I think it goes the issue goes way beyond ‘education’. The average man in the street knows right from wrong. So they know that killing children is wrong. People get into this ‘thing’ because they disregard this fact and have decided that their ‘gains’ far outweigh the sacrifice.

    To tackle this menace, you will need
    * An upright and reliable police force
    * An effective judiciary

    Integrity and accountability in these institutions is vital. I can say that neither of the above have been present in Nigeria for decades.

    ‘No one is above the law’ is the mantra everyone should subscribe to, but we have seen repeatedly that the higher up one is on the social ladder, the more you can flout the law and get away with it.

    From my limited understanding tackling this will be very difficult. The nearest parallel I can see in the UK, is that they have paedophilic ‘gangs’ that sexually abuse young children and some of them murder them. The reason for murder is to protect the identity of the perpertrators. They tend to be occupying positions of significant power and wealth, and once exposed know full well that they will imprisoned. Britain with all it’s sophistication to date has not been able to tackle this issue properly. But the victims are still crying out and dogged journalists will not let the issue rest, so eventually they will be exposed and this will be brought to an end.

    I can’t say the same thing for Nigeria, as you have pointed out, most people’s first response is denial. When some “wake up” to acknowledge it, they think it is “somebody else’s problem” and that “God will sort it out”, thus failing to realise that God has given us the means to stop this, and so it continues.

    I saw the case of Soka (in Ibadan, 2014). What came to mind was that should people survive it is unlikely they will disclose much information, as there is no reliable police protection mechanism. From what I’ve seen of Nigeria, there is no such thing as privacy, there are ‘eyes everywhere’. So for such things to be occuring, the local people will know about it, but choose to turn a ‘blind eye,’ by deceiving themselves that it is “a refuge for the mentally ill”. If that were so such facilities should be regulated and therefore subject to inspection.

    Lack of police professionalism is another issue, the crime scene should be secured, to prevent evidence from being adulterated. Those being investigated should not simply be those that actively carried out the murders, but their clients and those who helped setup such establishments.

    (In the second clip, one gentleman expresses the same opinion as you about killings occuring in the south for sacrifice)

    Power and corruption are pervasive in socieities. It would not surprise me that somewhere along the line political parties or their supporters are involved with this. Again a blind eye is turned and journalists are too afraid to tackle the issue (you can’t blame them). Even if tackled the public will ignore it. How to combat these things as I’ve said is very difficult.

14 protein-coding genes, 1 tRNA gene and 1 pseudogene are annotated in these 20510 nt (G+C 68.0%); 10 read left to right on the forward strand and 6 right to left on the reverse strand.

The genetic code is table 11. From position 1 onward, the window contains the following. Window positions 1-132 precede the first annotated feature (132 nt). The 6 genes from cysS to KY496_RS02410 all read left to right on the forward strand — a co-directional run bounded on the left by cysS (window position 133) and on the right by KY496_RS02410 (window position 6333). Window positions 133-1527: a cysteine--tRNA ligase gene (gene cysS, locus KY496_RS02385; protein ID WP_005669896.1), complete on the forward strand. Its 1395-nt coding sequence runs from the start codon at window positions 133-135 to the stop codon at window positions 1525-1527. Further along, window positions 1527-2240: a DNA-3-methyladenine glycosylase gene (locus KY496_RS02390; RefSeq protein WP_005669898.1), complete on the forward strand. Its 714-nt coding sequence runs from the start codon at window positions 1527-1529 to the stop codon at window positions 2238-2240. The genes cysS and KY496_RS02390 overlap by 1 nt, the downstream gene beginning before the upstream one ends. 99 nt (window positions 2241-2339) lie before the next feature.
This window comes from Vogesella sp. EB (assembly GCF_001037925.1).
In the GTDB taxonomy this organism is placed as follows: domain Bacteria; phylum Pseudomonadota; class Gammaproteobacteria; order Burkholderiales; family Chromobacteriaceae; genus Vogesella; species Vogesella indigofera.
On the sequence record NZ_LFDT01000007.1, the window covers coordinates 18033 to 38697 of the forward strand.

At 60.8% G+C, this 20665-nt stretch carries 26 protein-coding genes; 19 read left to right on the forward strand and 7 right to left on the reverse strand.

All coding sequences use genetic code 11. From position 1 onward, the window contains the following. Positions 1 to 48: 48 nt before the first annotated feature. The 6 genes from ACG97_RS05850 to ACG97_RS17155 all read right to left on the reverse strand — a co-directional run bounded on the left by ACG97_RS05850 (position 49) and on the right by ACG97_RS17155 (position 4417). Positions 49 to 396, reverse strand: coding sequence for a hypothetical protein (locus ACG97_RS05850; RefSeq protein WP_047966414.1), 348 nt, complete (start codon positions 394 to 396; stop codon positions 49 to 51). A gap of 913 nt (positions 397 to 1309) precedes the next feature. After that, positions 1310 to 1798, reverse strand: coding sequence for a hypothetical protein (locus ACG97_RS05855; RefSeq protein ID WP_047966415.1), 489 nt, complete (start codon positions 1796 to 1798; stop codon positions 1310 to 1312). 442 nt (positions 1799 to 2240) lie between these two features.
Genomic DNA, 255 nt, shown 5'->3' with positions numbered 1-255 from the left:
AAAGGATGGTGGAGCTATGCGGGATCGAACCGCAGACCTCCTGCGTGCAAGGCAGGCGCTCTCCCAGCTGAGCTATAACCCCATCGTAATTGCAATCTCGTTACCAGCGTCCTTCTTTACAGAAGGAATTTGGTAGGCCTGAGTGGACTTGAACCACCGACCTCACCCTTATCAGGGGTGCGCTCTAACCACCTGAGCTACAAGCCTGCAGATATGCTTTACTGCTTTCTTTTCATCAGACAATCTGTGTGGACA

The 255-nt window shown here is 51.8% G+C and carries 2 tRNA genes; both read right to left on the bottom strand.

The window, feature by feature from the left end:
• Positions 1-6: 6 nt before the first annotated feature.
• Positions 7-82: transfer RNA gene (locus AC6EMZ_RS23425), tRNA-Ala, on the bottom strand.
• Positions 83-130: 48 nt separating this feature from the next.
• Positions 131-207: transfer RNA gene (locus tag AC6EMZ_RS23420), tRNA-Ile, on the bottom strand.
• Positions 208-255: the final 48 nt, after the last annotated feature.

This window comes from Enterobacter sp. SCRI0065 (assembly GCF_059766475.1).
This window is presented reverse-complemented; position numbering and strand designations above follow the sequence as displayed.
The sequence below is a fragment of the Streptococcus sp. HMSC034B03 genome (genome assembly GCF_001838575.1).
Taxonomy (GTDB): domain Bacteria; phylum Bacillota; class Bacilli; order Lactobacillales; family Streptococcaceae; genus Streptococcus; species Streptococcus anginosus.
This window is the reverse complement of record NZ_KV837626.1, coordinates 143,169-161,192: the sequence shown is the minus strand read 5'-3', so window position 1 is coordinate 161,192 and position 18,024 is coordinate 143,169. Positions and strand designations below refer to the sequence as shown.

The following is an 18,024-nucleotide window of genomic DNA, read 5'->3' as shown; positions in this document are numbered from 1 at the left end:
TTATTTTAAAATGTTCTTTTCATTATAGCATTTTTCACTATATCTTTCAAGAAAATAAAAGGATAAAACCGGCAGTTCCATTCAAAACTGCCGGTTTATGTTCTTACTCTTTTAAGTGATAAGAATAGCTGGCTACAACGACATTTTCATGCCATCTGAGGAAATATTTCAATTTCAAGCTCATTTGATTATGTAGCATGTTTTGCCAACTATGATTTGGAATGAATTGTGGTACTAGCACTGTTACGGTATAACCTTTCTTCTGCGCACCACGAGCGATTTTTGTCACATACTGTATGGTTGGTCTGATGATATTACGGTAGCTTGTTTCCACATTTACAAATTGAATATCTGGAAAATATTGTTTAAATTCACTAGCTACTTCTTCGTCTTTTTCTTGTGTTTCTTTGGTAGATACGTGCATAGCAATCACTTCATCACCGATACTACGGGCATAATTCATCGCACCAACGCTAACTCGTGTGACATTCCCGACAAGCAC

In Britain, America and Australia, they have bulletins and advertisement campaigns when children “go missing”, do they have such a scheme in Nigeria?

    My only “ray of hope” comes from the fact that there are are rare diamonds like yourself in Nigeria, who are prepared to uncover the ugliness that stalks the society there, with that things will eventually “turn-around”.

    Thank you.

    Liked by 1 person

    • Thank you.

      But you know, I don’t think all average person on our roads know right from wrong – many believed strongly that you can mix some potion together with human body parts, and ha money will flow – this bit is what needs to change and it can’t without massive awareness campaign especially by funding underground researchers to uncover what really is going on.

      We just kind of need help like Nigeria had with Ebola, that was a massive success so can work to debunk many myths as well.

      What you said about political and supporters being involved was not far fetched. Remember Clifford Orji’s case in the middle of Oshodi in the 90’s. The man was caught with plenty of mostly women tied down and tens of body parts packaged to be ‘sold’ the man said so many things including being agents for many political and the so called powerful human eating citizens. Despite all the evidence, his case was reduced to him having severe psychiatry problem. No medical test to confirm the assumptions, no Psychiatrist to help see if indeed the names mentioned were truly connected to his crime – died a few years ago in prison, untried.

      See the Soka case – locally, we all know where not to go at certain time of the day so I, like you knew those living locally in Soka would have had the suspicion but too scared to voice out especially if you are a landlord who can not afford to move. So a month after the news broke, I was chatting with some people and just voicing my disbelieve – was told in very nonchalant tone that Soka was created for the ‘destitute’. When does it become a crime to be very poor? Anyways, the guys meant mentally unstable people were meant to be taken there to ‘clean’ the street!